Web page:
Dear Prudence, 18 June 2013:
Q. My wife and I just learned our daughter and her husband have decided to divorce. It’s for a reason discussed here before—he wants children, she doesn’t. We’re stunned and hurt because he was up-front about this and she has come to a conclusion which we feel is more about her social lifestyle than parenting. But it is what it is and it is her choice. Problem is that we’ve been crazy about the young man from the first time we met him (he’s everything you dreamed of your daughter marrying, i.e. funny, successful, outgoing) and now we are experiencing an incredible sense of loss. It just sounds too weird to think of trying to maintain a relationship with him, after all he’s got time to go meet someone else, marry, and have a family, and our daughter would never forgive us. But we’re experiencing severe depression over this, to the point where we’re actually communicating less with our daughter who we believe is the unreasonable party in this case. What should we do to go on from here?
Dear Soon-To-Be-Former In-Law,
Your daughter should have children against her will so that you can keep hanging out with your awesome son-in-law, the light of your life, a man whose reproductive desires should be accommodated by your daughter, a person you believe is too shallow to appreciate the value of child-rearing in the first place.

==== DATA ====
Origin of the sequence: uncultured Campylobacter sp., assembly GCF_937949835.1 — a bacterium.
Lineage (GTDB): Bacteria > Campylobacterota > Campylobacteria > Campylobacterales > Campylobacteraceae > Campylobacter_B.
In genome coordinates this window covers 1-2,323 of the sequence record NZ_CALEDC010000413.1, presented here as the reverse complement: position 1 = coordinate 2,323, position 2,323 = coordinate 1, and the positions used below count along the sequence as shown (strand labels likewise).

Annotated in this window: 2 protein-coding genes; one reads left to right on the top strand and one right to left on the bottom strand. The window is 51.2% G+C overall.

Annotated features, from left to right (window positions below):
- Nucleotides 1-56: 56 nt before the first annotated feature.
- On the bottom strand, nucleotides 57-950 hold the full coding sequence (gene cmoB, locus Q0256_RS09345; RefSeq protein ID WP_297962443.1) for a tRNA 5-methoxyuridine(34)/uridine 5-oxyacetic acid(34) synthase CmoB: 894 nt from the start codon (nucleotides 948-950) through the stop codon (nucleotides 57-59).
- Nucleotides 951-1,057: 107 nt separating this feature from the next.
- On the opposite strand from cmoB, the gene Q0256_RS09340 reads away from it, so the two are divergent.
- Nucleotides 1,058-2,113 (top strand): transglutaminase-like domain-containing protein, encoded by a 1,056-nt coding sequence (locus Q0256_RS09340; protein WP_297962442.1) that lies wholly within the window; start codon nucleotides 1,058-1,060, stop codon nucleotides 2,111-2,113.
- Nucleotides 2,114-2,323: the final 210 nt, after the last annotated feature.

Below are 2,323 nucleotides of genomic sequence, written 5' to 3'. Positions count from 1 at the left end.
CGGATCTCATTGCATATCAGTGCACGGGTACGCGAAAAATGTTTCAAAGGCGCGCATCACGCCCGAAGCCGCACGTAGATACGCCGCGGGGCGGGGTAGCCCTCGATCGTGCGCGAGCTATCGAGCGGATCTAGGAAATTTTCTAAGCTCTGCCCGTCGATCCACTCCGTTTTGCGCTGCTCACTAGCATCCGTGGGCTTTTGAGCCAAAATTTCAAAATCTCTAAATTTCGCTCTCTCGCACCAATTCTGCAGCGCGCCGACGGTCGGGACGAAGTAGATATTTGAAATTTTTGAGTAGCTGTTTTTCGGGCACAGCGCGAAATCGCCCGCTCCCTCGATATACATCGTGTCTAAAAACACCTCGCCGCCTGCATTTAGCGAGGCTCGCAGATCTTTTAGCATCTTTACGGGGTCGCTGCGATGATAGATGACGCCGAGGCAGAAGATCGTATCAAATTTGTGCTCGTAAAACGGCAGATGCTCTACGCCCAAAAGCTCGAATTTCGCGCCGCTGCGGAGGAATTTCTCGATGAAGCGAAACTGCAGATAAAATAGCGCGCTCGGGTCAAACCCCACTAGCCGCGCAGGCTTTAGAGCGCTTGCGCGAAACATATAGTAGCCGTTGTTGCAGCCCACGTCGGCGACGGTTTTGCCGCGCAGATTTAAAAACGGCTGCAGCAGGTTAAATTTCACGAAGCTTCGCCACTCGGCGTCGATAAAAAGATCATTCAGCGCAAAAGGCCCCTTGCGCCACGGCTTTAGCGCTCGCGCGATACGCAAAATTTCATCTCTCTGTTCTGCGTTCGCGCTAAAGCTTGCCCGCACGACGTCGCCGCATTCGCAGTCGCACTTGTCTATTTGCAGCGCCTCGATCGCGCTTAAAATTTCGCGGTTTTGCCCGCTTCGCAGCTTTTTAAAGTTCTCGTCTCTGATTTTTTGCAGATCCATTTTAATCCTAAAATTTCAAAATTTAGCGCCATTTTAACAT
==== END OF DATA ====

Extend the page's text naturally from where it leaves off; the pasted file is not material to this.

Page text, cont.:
How heartbreaking it must be to have an adult daughter who doesn’t plan on using her body to produce the grandchildren you deserve. Would that she could see what you see, which is: her uterus, with a baby in it, just for you and the man who gives her value in your opinion!
What a loss for you—not only is your unreasonable daughter making foolish decisions about her future such that she and her soon-to-be-ex husband can fulfill their life goals as they see fit without enduring a lifetime of resentment and misery surrounding a situation in which there is no compromising, but she’s totally ignoring how her parents feel about the function and purpose of her reproductive organs.
Badger and guilt your daughter until she becomes the loving, doting grandbaby factory you know she can be. If she doesn’t (literally) deliver? Continue to dote on your ex-son-in-law; that way your daughter can really see the effort her mom and dad have put into parenting.